MAR 21, 2017 9:53 AM PDT

Temporarily Muting Immune Regulation Focuses Attention on Cancer

WRITTEN BY: Kara Marker

The same immune process that protects the immune system from friendly fire by soothing inflammatory reactions and reducing numbers of “fighter” immune cells ironically ends up backfiring in many cases of cancer. A new way to kill tumor cells involves temporarily inhibiting this protective mechanism, so all hands are on deck.

Cancer cells in tissue culture from human connective tissue, illuminated by darkfield amplified contrast, at a magnification of 500x. Source: National Cancer Institute

Regulatory T cells, or Tregs, are designed to inhibit the immune response when an infection is under control or when the body mistakenly targets its own cells, preventing excessive inflammation and autoimmune diseases. However, Tregs also unknowingly prevent the immune system from using its full potential in the attack against cancer, and tumor cells take advantage of this error.

Cancer cells “learned” to manipulate the immune system’s set-in-place mechanism for keeping the inflammatory response in check by producing a cytokine called transforming growth factor-beta, or TGF-beta. Releasing this cytokine promotes an influx of Tregs into the tumor microenvironment, where the cancer cells can multiply and spread in peace with the blind protection of Tregs in place.

While not forgetting that some level of Treg activity is important for the prevention of autoimmune diseases and chronic inflammation, researchers from the Medical University of South Carolina (MUSC) brainstormed ways to prevent cancer cells from recruiting Tregs for their own agenda of proliferating and spreading to different parts of the body. Their investigation led them to a protein called moesin, which controls both Treg function and TGF-beta levels and activity.

"Because moesin supports greater Treg production, we could design moesin inhibitors to halt or slow active TGF-beta signaling and slow down Treg conversion so that anti-tumor T cells can have a chance to see the cancer and eradicate it," explained the senior author of the new study, Zihai Li, MD, PhD.

Li and the other researchers did not need to hinder Treg activity indefinitely, just long enough for fighter immune cells to identify abnormally growing cells as cancerous and launch an attack against them. What does this discovery mean? Maybe a new target for cancer immunotherapy.

They applied their idea in a mouse model of melanoma alongside an existing experimental treatment called adopted T cell therapy. This approach involves taking fighter T cells from a cancer patient, “supercharging” them in the lab, and returning them to the patient with the intent of empowering the cells to better fight the cancer. The therapy is effective, but the supercharged cells do not live very long.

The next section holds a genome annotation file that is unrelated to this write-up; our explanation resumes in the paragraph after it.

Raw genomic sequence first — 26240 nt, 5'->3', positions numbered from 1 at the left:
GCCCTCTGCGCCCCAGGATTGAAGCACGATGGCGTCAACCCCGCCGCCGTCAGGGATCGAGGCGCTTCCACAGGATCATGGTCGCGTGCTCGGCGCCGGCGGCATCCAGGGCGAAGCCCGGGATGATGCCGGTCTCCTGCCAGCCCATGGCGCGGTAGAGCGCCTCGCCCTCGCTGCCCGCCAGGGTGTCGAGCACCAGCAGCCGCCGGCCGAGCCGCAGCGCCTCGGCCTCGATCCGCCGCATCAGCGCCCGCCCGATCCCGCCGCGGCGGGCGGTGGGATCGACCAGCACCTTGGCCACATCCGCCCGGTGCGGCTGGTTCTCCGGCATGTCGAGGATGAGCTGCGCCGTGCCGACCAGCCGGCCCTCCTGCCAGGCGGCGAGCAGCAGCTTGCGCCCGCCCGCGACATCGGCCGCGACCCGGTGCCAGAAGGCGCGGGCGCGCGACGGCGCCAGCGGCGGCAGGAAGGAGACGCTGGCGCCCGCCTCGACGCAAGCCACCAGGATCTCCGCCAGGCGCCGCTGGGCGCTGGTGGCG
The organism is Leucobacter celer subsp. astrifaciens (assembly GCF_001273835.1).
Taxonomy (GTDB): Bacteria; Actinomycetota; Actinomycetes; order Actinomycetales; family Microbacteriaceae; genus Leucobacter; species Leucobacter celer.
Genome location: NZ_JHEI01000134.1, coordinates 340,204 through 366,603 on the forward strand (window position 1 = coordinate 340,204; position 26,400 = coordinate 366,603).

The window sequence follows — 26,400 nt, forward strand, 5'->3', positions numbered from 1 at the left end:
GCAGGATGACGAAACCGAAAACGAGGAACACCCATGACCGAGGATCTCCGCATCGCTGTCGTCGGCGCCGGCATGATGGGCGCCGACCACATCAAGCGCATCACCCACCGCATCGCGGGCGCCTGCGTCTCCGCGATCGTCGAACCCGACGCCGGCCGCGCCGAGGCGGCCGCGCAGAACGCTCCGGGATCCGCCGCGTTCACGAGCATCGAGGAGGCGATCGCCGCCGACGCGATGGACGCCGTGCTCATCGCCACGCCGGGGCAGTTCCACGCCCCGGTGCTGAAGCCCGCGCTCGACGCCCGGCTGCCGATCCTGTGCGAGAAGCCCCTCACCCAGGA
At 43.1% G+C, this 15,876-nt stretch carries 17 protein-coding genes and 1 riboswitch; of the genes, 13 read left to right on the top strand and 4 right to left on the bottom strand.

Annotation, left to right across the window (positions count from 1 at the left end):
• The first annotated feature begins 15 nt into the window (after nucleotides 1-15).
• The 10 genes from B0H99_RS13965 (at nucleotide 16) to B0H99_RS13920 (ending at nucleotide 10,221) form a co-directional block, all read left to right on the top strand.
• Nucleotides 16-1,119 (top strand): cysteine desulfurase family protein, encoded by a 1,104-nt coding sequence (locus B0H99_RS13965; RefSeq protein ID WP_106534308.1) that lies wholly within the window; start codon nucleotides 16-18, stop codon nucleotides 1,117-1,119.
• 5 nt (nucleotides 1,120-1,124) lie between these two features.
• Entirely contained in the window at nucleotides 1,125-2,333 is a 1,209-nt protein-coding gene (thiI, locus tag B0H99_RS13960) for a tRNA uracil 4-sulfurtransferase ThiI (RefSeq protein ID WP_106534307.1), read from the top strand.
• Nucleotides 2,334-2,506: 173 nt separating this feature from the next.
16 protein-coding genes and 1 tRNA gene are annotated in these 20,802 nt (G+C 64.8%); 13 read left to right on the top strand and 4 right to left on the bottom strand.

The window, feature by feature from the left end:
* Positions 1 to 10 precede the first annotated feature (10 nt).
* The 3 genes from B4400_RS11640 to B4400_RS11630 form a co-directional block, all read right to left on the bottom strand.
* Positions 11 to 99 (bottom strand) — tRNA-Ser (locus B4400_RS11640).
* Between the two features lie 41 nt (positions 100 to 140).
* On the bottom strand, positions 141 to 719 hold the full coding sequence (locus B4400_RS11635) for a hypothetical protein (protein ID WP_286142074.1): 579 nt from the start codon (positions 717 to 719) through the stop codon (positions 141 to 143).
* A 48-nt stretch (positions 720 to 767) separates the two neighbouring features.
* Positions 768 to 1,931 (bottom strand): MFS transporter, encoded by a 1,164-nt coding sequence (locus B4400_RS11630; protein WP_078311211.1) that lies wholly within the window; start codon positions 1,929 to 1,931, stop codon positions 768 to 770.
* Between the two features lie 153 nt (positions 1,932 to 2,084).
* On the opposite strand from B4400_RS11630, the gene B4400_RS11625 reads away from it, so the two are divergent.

However, applying the adopted T cell therapy in models lacking moesin helped the superchargers live longer, fight cancer longer in the body. “We were not only deleting moesin but, when we gave T cells to the active tumors, those T cells could control the cancer for a very long time," explained lead author Ephraim Ansa-Addo, PhD.

Cancer remains an elusive and diverse disease with various subtypes that must be treated as individual diseases, but the new study from MUSC offers a new drug target that can be used alongside other treatments, boosting their effectiveness and long-term success.

The present study was published in the Journal of Clinical Investigation.

Source: Medical University of South Carolina

About the Author
  • I am a scientific journalist and enthusiast, especially in the realm of biomedicine. I am passionate about conveying the truth in scientific phenomena and subsequently improving health and public awareness. Sometimes scientific research needs a translator to effectively communicate the scientific jargon present in significant findings. I plan to be that translating communicator, and I hope to decrease the spread of misrepresented scientific phenomena! Check out my science blog:
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